Look Ma, no restarts!

An extension installed without restarting Firefox

This is a screenshot of some of my latest (and most exciting) work on my project to rewrite the extension manager. I’ve just implemented support for a special kind of extension that can install (and uninstall, and enable, disable, upgrade and anything else you can think of) without the user needing to restart Firefox. This is of course to allow add-ons developed on the Jetpack platform to install without restarts but the feature is going to be available to any extension author, there are just some restrictions to how these extensions work.

The precise spec for this isn’t final yet so I’m not going to show you precise examples but the basics are that unlike normal extensions the platform won’t load anything from the restart-less extensions except for one file. This simple JavaScript file will be called when the extension is loaded or unloaded allowing the extension to either set itself up or tear every trace of it out of the app. This may seem limited but there is actually very few things that an extension can’t do from this (and hopefully we’ll get those fixed), it just involves more manual work. Maybe we’ll simplify some of that in the future, but for now it’ll be pretty raw and ready for use. Of course the Jetpack platform basically does all the loading and unloading work for you…

19 thoughts on “Look Ma, no restarts!”

  1. Dave, I’m almost certain that you thought of that but just in case – please make sure that this can be used in a backwards-compatible way. In particular, I would like to use this feature from Adblock Plus while continuing to support Firefox 3.6. From your description this seems to be doable – in Firefox 3.6 all JavaScript files will be pulled in by an XPCOM component, in the future version it will be this simple JS file then. That simple JS file will hopefully run in its own context (BackstagePass?) and be loaded somewhere between profile-after-change and UI startup for regular initialization on browser startup. Then the only problem is tearing down overlays – the elements need to be removed manually I guess?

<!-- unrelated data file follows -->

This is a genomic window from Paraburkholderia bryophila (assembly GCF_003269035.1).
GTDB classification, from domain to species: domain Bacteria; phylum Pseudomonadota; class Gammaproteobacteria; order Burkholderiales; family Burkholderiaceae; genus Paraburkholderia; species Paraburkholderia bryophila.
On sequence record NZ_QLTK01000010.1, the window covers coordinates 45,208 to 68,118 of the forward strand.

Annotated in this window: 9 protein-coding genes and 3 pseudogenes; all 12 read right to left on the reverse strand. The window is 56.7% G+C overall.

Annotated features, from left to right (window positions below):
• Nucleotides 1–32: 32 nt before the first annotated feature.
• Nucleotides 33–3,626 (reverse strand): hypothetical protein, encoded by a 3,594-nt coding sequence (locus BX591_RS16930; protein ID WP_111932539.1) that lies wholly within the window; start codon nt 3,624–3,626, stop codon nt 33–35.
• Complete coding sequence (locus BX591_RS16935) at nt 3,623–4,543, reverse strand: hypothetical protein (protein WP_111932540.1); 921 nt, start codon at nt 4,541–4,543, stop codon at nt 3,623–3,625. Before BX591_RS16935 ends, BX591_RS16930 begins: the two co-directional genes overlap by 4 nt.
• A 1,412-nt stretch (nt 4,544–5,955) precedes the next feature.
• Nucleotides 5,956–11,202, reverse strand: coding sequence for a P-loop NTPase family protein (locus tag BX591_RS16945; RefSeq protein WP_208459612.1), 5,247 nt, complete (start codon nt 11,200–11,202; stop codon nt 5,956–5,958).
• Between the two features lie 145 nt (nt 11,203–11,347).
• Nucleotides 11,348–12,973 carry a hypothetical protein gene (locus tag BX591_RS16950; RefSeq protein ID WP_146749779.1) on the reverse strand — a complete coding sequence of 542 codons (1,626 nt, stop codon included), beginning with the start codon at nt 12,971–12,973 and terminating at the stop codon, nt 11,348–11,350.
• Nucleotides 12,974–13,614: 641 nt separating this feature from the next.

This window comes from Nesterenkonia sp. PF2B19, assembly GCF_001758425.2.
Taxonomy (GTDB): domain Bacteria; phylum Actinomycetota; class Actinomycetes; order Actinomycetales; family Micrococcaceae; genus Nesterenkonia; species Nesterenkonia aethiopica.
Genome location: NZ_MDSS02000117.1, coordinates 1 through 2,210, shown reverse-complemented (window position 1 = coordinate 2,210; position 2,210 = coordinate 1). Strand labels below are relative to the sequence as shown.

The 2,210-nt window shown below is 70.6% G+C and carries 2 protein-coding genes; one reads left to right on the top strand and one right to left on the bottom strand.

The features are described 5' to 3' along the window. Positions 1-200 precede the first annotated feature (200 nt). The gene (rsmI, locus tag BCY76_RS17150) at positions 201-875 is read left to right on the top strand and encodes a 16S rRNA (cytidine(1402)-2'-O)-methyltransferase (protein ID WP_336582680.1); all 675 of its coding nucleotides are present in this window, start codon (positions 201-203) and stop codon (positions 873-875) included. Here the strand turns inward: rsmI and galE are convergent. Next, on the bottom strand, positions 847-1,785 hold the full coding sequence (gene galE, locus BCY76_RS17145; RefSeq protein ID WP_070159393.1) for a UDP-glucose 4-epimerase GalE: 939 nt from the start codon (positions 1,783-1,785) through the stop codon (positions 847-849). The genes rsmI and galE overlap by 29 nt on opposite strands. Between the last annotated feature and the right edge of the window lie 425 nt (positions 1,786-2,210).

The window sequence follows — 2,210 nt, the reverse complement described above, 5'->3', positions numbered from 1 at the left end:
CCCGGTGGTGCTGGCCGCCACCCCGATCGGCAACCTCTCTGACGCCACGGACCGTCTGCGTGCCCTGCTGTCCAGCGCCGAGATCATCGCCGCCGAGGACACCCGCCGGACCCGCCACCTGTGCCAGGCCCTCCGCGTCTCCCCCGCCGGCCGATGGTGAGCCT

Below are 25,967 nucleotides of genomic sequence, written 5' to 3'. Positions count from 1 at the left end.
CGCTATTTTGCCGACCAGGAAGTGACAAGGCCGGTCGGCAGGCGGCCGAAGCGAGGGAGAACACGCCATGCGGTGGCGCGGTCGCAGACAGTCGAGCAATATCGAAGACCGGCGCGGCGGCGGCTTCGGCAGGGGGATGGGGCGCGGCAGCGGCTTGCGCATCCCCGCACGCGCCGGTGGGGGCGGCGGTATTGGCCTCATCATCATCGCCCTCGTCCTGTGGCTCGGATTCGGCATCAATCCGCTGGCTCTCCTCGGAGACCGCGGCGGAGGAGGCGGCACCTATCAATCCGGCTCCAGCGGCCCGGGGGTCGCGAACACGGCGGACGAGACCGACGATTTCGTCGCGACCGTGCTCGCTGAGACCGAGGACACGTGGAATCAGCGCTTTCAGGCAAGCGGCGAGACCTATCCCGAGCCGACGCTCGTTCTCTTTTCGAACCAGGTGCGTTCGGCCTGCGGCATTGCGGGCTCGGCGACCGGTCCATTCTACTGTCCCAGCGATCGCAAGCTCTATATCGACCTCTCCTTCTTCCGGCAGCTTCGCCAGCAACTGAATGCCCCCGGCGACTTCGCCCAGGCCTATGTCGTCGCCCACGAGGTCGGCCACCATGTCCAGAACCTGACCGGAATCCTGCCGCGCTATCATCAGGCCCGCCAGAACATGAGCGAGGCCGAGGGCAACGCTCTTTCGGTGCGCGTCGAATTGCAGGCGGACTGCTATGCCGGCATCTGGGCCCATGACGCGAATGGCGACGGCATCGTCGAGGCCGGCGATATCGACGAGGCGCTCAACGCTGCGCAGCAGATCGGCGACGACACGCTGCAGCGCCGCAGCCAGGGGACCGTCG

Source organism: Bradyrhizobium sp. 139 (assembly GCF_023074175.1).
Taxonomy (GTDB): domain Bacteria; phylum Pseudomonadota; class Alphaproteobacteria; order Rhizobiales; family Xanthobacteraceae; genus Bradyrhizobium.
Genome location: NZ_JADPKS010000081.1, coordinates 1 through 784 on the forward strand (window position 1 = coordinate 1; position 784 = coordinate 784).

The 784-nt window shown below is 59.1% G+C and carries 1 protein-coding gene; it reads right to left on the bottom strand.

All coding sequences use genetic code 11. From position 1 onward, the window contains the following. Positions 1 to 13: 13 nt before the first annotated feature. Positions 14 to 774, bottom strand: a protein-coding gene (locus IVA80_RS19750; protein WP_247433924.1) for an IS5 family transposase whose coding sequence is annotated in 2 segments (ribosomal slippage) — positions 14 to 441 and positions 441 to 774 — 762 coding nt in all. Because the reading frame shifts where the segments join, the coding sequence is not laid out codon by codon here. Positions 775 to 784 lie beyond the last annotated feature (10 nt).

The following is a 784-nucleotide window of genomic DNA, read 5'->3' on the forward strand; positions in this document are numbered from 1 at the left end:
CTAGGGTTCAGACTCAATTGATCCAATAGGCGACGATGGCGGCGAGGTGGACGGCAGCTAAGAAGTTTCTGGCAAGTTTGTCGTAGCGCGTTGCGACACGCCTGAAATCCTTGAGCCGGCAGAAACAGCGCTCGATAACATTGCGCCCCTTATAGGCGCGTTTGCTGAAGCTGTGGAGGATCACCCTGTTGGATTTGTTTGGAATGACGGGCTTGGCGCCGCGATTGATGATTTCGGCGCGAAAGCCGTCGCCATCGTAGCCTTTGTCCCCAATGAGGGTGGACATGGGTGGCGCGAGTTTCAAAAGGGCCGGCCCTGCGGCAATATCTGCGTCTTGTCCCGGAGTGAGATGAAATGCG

1. Yeah the idea is that these extensions will still load in the normal way on versions of Firefox that don’t support this.

  2. Actually, now that I think about it – what you are describing means that no overlays will be applied automatically. Which means that you have to track new windows being opened and manually apply overlays to them. Some way to manipulate the internal overlays table would be better – analogous to what is usually done by chrome.manifest but with the ability to add/remove overlays dynamically while the application is executing (maybe some new methods on nsIToolkitChromeRegistry).

    1. Yeah this is part of what I meant about right now this being pretty raw and ready. Once this is in I expect we’ll start looking at things we can add to the platform to make using this kind of thing easier on developers.

  3. Blair McBride posted a link to the code and I got my answers from there. Suggestions:

    * Don’t use a regular object a scope for the bootstrap script. If that script tries to access global variables/functions it will get them from the scope of the extension manager module. As far as I know, the only way (from JS) to give this script a truly self-contained scope is using a Sandbox object: |let scope = new Components.utils.Sandbox(“chrome://global/content/”)|. Of course, the Sandbox object isn’t meant for that but it works well.

    * Don’t reload the bootstrap script every time you need to call one of its methods, make it persist. So rather than storing dir.persistentDescriptor in bootstrappedAddons, store the scopes of bootstrap scripts. This way the scope will only be released when the add-ons are disabled/uninstalled and replacing XPCOM components from “classic” extensions will be a lot simpler.

    1. Yep, the code there is just an early implementation, using a simple object was just a hack because there was no-one around on the weekend to remind me of the right way to do that 😉
      Not reloading the bootstrap is a good point, should be pretty simple to make that the case.

  4. Better late than never. This “feature” has been on Google Chrome for a long time. You better speed up your “copying” unless you (firefox) wanna stay relevant…

    1. Not quite, only newly created Chrome tabs get the extensions. Tabs that were running before an extension was installed don’t get the new extension, because of the very limited way Chrome extensions work.

    1. If someone were to fix the bugs relating to applying themes without restarting then yes we could switch this on for themes.

  5. Dave, thank you for implementing my suggestions – starts looking really good.

    Just out of curiosity: is there a particular reason you use |for (let i = 0; i < methods.length; i++)| rather than |for each (let method in methods)|? Somehow I always assumed that the latter is slightly faster because it immediately stores the member in a local variable rather than requiring you to access it by its index. But with TraceMonkey you cannot really know.

      1. I see. I prefer to keep Array.prototype alone and to strictly separate “arrays” and “maps”. But in your case it isn’t all under your control of course.

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